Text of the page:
Be honest, you don’t know what Blockchain is, or exactly how it works.
Facebook recently introduced Libra, a cryptocurrency built on blockchain and there are some very direct connections and implications for nonprofits.
Before we get to what this could mean for nonprofits, here is a simple introduction to blockchain, and to cryptocurrency.
What is blockchain?
At the highest level, it’s a decentralized, publicly available warehouse of transaction data. This warehouse relies on a vast network of computers to encrypt or “hash” the personal particulars, verify details and validity, and then add each transaction to a “block” that is inserted into the chain that connects all the blocks.
What makes this a more secure solution? Here’s a great explanation from Investopedia:
“Let’s say a hacker attempts to edit your transaction from Amazon so that you actually have to pay for your purchase twice. As soon as they edit the dollar amount of your transaction, the block’s hash will change. The next block in the chain will still contain the old hash, and the hacker would need to update that block in order to cover their tracks. However, doing so would change that block’s hash. And the next, and so on.
In order to change a single block, then, a hacker would need to change every single block after it on the blockchain. Recalculating all those hashes would take an enormous and improbable amount of computing power. In other words, once a block is added to the blockchain it becomes very difficult to edit and impossible to delete.”
Cryptocurrencies like bitcoin, Litecoin, Ethereum, and the aforementioned Libra are essentially digital currency. But, what really distinguishes cryptocurrency is the fact that it is not issued by any central party and therefore is not subject to regulation by any government or regulating authority.
Yes, that does make it a channel that seems custom built for money laundering – but we will ignore that for now.
[Sidebar] Does anyone out there watch Ozark? Somebody ought to clue Jason Bateman’s Marty Byrde character in on cryptocurrency – they can’t keep buying funeral homes and rundown resorts forever.
Satoshi Nakamoto is credited with inventing cryptocurrency, referring to it as “a new electronic cash system that’s fully peer-to-peer, with no trusted third party.”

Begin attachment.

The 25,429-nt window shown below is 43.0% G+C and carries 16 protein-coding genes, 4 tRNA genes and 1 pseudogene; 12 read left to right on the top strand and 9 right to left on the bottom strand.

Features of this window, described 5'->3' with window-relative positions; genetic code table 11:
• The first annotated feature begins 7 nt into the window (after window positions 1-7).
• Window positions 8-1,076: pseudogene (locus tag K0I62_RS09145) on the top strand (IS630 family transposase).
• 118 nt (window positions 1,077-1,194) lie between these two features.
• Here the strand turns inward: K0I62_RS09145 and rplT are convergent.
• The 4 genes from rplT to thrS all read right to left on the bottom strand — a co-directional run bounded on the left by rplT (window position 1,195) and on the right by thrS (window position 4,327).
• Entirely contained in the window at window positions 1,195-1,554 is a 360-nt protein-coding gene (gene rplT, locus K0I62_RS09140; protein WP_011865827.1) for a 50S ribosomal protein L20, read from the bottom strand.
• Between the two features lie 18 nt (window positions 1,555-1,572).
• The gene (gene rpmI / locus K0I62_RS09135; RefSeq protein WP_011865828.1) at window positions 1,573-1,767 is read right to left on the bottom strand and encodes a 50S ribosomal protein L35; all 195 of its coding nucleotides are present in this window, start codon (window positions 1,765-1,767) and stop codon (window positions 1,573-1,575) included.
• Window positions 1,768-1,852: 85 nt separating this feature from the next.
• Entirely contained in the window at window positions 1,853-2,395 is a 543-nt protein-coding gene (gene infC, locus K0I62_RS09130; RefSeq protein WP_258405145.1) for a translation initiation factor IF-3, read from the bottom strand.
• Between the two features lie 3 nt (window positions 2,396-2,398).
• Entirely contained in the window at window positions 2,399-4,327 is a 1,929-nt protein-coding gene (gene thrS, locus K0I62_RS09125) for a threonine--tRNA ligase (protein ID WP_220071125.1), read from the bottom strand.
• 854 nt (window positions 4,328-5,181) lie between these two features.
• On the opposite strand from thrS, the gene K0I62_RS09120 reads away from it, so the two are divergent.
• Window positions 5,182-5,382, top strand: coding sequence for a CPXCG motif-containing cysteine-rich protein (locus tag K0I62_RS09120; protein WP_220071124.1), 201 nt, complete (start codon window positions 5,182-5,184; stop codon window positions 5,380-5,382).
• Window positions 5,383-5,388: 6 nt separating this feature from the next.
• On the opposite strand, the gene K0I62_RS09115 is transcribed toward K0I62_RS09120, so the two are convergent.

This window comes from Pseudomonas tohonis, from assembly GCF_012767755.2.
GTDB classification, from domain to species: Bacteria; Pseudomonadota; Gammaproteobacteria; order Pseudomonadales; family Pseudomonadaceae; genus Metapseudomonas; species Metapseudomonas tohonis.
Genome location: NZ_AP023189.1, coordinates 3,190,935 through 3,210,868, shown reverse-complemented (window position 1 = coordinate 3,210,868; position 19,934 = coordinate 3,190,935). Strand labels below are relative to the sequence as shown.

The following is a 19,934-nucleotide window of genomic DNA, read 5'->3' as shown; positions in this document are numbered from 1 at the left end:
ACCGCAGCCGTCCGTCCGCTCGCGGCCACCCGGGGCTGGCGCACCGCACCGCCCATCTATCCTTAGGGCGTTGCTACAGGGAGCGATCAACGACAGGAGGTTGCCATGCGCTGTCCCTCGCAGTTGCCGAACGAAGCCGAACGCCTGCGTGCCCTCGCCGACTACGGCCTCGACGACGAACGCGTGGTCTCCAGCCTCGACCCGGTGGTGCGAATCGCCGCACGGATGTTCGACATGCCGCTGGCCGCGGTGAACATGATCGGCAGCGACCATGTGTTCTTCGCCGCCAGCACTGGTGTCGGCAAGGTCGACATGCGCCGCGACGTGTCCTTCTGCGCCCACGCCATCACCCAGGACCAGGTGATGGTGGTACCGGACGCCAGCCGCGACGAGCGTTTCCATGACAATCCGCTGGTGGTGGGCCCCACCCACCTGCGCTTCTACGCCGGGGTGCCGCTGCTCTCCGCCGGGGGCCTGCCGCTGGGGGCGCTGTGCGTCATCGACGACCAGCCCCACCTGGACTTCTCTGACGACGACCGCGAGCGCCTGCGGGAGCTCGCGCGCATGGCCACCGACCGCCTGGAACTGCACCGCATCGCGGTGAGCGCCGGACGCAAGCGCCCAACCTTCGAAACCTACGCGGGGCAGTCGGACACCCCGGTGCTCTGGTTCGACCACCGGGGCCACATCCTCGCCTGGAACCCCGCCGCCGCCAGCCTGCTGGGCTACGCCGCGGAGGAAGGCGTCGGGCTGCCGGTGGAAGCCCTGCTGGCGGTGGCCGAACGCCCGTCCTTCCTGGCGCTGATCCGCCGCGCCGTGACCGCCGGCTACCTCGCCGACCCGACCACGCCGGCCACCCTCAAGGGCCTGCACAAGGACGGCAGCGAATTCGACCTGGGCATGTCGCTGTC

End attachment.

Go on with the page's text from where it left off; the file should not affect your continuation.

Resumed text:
However, Satoshi may or may not exist. He hasn’t been seen or interviewed; Satoshi could be multiple people, or a pseudonym. But he is credited with writing the whitepaper that introduced the idea of bitcoin and clearly doesn’t want to be found… he’s encrypted himself. 😉
What makes Libra most interesting to those of us in the nonprofit space is the inclusion of a couple large nonprofits amongst the founding members: Mercy Corps and Women’s World Banking.
But what does Libra (or cryptocurrency generally) mean for nonprofits?
For one thing, moving money from the people who give to the people in need can be done quickly and with significantly lower processing fees, a huge benefit.
In developing countries where aid and support are most needed most, the unbanked or underbanked often comprise the majority. For context, here is a chart provided by the World Economic Forum.
According the World Bank Group, almost 60% of those without bank accounts cite lack of money as the reason.
There are 1.7 billion people in the world without bank accounts, but a percentage of these people do have inexpensive smart phones; the ability to get money to them and allow them to transact without the burden of fees could have a significant impact.
Do we need to start accepting cryptocurrency in our appeals? Probably not yet.
But the gradual integration of cryptocurrency into the global market and our day-to-day is certainly something worth watching.